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post #1 of 10 (permalink) Old 08-15-2017, 12:24 PM Thread Starter
 
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Scales and modes question

Hey there, I have a question regarding how a mode relates to the major scale (Ionian mode). Can I play the F Lydian mode over a song that is in the key of C Major? I'm new to this kind of stuff, so if anyone could explain it to me, I would be thankful.
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post #2 of 10 (permalink) Old 08-15-2017, 12:51 PM
 
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Re: Scales and modes question

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Originally Posted by fouto17 View Post
Hey there, I have a question regarding how a mode relates to the major scale (Ionian mode). Can I play the F Lydian mode over a song that is in the key of C Major? I'm new to this kind of stuff, so if anyone could explain it to me, I would be thankful.
Yes, but that's not the point.

F Lydian and C Ionian (major) have the same notes, so you COULD play a F Lydian scale over the top of a C major chord progression, and it wouldn't sound wrong.

However, that's not really what modes are about. The thing with F Lydian, is that it's still in the key of F, and what makes it sound "Lydian" is the way all the notes of the scale resolve back down to that tonic of F. Notably, it's the #4 sound that it really distinctive to the mode, so try playing a simple F vamp, and solo over the top of it in F Lydian, and really pay attention to how that #4 sounds against the chord. That's what really makes the mode - don't think of it so much as a series of notes, but rather as the sound and colors that they impart, and how that works musically.

If you take a F Lydian scale and play it over a C major chord progression, you're not "really" playing F Lydian, you're just playing C major, because that's what the notes are in relation to the underlying harmony. It's when you're playing the C major notes against an F vamp, where you REALLY start to get that lydian flavor.

Awesome example of the Lydian tonality - this is in C lydian, so it'd be like the G major scale, played from C to C:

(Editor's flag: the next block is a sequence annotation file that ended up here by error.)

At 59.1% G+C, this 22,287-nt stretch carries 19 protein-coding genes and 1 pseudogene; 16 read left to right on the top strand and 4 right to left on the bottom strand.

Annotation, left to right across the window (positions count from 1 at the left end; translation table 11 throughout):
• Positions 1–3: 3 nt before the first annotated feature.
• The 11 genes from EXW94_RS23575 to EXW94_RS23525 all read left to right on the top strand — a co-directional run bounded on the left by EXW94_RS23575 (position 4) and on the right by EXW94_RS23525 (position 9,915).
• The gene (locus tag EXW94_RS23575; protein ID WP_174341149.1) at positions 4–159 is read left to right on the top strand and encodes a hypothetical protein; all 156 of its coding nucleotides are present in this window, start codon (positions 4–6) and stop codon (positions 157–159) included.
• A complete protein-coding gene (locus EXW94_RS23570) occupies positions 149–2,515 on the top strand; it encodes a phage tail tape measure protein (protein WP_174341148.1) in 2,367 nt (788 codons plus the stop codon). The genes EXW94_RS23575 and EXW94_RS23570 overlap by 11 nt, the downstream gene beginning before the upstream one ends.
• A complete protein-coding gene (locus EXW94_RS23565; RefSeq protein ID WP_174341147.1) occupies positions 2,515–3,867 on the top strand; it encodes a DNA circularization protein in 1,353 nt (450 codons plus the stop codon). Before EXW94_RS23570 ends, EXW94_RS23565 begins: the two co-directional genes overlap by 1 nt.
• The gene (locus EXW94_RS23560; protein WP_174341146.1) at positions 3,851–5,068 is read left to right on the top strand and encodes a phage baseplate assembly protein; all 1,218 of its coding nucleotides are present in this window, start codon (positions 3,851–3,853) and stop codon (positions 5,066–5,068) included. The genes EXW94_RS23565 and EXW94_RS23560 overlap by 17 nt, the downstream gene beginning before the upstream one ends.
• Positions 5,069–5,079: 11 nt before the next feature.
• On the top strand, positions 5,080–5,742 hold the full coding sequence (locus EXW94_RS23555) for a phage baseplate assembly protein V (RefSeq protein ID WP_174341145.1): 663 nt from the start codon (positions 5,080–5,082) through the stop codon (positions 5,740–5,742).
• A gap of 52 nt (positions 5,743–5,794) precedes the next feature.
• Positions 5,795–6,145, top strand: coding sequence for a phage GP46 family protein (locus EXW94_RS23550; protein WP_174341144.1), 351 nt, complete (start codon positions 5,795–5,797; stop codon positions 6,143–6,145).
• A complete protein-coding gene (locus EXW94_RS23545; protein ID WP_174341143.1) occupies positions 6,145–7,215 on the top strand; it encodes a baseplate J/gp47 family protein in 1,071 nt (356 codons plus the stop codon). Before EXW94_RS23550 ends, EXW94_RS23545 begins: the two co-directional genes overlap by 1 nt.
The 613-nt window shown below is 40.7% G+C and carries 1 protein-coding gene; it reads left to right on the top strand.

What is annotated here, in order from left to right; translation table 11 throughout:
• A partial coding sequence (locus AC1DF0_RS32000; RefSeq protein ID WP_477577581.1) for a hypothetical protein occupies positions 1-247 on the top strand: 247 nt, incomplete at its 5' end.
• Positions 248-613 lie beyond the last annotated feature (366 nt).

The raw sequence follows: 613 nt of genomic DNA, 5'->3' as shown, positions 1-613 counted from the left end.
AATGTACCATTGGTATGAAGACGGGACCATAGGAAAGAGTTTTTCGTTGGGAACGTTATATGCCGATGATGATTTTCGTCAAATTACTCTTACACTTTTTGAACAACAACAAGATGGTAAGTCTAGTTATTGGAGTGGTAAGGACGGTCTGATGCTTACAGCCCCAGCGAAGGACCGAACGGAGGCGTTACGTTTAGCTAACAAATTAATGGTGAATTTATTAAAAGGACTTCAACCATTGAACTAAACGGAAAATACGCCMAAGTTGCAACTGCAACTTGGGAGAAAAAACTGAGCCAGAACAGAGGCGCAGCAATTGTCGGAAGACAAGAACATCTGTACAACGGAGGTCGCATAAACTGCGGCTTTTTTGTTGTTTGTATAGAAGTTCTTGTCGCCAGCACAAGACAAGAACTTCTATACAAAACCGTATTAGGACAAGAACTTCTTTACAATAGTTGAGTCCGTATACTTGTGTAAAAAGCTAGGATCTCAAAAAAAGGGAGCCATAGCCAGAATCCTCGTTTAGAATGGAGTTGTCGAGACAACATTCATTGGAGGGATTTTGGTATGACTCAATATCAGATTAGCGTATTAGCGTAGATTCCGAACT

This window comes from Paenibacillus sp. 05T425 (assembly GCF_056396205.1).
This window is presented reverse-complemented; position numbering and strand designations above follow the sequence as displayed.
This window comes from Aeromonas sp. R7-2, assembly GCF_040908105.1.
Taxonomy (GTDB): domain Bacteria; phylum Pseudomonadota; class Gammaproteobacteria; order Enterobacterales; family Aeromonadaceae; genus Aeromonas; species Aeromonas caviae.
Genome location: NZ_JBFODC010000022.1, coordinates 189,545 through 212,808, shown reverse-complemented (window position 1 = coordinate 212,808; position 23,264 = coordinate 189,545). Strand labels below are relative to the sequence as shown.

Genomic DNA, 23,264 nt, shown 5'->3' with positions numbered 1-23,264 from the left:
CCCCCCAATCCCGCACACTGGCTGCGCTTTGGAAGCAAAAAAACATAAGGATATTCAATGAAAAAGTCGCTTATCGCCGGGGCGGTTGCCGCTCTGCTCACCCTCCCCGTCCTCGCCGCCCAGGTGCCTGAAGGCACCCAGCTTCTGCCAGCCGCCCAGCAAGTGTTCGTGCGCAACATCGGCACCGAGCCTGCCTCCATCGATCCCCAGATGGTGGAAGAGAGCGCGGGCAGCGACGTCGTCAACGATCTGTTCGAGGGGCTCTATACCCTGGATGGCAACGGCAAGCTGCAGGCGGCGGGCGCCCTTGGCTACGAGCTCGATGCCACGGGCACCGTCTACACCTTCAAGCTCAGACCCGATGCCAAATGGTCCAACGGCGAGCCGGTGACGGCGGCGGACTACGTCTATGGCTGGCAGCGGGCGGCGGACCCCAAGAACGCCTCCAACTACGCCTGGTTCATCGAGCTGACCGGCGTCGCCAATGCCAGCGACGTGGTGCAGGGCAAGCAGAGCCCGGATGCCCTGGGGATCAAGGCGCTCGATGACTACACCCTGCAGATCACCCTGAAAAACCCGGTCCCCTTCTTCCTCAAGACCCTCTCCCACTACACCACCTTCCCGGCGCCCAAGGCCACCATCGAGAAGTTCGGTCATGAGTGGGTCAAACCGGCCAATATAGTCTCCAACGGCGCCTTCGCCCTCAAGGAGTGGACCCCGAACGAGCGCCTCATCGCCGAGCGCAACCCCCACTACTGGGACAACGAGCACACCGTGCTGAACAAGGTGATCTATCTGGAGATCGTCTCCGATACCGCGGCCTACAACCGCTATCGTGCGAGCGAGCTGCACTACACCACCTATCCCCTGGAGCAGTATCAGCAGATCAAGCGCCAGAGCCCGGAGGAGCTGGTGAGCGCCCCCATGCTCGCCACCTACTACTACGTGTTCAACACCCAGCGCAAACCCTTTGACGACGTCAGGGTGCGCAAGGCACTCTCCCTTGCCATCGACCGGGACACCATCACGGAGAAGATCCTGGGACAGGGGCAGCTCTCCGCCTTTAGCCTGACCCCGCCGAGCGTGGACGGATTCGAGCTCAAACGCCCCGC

So, I guess in short, I'd suggest looking at it the exact OPPOSITE way that you are - rather than wondering if you can play an F Lydian scale against C, think of Lydian as playing a C major scale against F, and how that changes the intervals and colors of the major scale.
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post #3 of 10 (permalink) Old 08-15-2017, 02:44 PM Thread Starter
 
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Re: Scales and modes question

Drew thanks a lot man, you looked like Steve Vai talking how scales are just about colours and creating an atmosphere, and that's a great thing! I'm much more clarified now. Thanks again!
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post #4 of 10 (permalink) Old 10-19-2017, 09:13 AM
 
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Re: Scales and modes question

Just for clarification:

The C lydian is just the notes of the G ionian but you start on C and end at C? There are no other changes to the scale pattern?
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post #5 of 10 (permalink) Old 10-19-2017, 01:12 PM
 
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Re: Scales and modes question

Thanks man!

Quote:
Originally Posted by MatiasTolkki View Post
Just for clarification:

The C lydian is just the notes of the G ionian but you start on C and end at C? There are no other changes to the scale pattern?
Ok, so modes are often made out to be extremely complex, more so than I think they justify, and maybe some historical context would help here.

The Greeks gave us the diatonic (seven note) scale. I'm going out on a limb here, but I'm assuming that, back then, instruments were only capable of producing just those seven notes. So, music was written in that one key. If you wanted to play in a different "key," the order of those intervals would have to change. The Greeks eventually named them all based on, if memory serves, Greek tribes - Ionian, Dorian, Phrygian, Lydian, Mixolydian, and Locrian. You were changing the "key" of the music from a C to, say, a G, but you were also changing the "tonality" and the relationship of the pitches to each other. Music theory class was a LONG time ago, though, so bear with me here. Eventually we ended up with the twelve tone chromatic scale and you could play any scale or mode from any of those starting pitches, which kind of brings us to the conversation we're having here.

So, I guess I'd say there's two ways to look at modes:

1) their derrivation. This is what we're talking about above, and to your point, yes, if you take the notes of a G major scale (I'm being careful here to NOT call it "a G major scale" but rather just the same notes), and play them from the 4th, C, from C to C but playing the notes you would in a G major scale, then yes, if the overall "key" you're playing them against is a C tonic, then you're playing C lydian.